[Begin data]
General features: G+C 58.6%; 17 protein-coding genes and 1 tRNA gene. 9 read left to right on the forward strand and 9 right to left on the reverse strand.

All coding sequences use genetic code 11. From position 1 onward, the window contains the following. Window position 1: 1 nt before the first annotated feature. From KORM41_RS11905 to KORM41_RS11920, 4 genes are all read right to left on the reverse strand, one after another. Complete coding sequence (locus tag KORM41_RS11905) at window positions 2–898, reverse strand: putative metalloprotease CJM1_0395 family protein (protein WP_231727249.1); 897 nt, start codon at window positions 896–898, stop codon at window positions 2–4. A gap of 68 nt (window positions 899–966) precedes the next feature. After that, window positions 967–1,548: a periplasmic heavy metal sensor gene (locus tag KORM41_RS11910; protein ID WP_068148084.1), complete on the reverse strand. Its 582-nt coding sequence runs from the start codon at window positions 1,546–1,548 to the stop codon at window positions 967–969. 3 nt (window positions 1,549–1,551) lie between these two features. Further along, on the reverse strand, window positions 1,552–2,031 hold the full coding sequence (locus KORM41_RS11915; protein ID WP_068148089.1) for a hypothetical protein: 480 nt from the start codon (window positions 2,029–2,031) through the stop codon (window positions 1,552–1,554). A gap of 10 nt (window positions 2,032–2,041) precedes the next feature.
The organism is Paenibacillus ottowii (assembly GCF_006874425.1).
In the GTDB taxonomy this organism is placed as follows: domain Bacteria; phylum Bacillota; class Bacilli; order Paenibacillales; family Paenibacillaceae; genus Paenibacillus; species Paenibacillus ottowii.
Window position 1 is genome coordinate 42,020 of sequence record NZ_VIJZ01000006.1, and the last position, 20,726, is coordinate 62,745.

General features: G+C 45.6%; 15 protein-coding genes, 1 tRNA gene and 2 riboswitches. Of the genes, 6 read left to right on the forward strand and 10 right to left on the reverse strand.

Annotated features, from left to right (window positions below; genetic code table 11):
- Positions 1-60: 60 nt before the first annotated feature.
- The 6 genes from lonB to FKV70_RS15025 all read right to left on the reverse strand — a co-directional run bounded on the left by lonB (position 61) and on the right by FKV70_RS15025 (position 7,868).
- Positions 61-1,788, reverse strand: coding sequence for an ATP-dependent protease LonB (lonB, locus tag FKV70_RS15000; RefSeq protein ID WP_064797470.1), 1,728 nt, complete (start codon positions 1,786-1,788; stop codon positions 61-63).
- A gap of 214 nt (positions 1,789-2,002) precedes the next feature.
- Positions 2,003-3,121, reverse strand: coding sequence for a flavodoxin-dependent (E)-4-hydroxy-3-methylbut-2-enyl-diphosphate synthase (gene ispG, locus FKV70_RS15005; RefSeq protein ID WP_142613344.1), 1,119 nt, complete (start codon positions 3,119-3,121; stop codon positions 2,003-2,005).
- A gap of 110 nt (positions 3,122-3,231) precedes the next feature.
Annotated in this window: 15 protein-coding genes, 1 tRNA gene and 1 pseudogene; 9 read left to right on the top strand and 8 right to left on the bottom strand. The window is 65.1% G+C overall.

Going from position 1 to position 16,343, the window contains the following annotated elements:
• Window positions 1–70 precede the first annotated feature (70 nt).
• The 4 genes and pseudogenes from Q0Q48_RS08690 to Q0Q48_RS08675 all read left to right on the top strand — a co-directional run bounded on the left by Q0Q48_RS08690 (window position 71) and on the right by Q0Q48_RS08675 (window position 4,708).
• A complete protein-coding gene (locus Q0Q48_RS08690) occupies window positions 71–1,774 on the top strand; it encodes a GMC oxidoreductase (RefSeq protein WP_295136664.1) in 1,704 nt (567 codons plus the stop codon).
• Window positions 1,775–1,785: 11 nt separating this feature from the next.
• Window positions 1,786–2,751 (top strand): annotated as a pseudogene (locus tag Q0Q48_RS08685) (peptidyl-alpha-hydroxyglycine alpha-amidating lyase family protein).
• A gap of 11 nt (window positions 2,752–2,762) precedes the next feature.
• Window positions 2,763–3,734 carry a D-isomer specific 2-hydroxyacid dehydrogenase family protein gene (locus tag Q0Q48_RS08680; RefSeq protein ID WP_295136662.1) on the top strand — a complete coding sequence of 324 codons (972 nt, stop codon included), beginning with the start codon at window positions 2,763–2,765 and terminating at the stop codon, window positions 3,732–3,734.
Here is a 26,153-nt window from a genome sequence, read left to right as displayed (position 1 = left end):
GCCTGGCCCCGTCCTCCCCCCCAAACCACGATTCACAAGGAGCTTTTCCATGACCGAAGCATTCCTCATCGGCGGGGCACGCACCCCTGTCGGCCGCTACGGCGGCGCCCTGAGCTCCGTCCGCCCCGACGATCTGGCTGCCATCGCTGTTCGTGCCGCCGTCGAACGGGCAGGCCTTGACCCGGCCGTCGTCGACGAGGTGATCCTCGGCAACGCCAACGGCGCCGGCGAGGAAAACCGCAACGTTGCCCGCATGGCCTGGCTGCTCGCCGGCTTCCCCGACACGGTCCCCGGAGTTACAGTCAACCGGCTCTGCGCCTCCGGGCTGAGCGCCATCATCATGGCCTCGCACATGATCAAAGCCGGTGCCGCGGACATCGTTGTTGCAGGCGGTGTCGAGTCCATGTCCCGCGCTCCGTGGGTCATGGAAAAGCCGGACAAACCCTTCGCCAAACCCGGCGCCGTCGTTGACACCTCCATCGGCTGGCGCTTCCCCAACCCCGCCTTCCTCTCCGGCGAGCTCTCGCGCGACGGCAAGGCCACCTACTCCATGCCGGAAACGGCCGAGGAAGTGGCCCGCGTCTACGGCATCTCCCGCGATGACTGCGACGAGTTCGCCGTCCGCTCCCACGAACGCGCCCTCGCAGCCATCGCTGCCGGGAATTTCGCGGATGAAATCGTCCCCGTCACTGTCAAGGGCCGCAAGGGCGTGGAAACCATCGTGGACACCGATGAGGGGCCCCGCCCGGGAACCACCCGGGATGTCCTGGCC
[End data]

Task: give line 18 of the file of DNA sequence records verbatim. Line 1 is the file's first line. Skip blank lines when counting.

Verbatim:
• A complete protein-coding gene (locus Q0Q48_RS08690) occupies window positions 71–1,774 on the top strand; it encodes a GMC oxidoreductase (RefSeq protein WP_295136664.1) in 1,704 nt (567 codons plus the stop codon).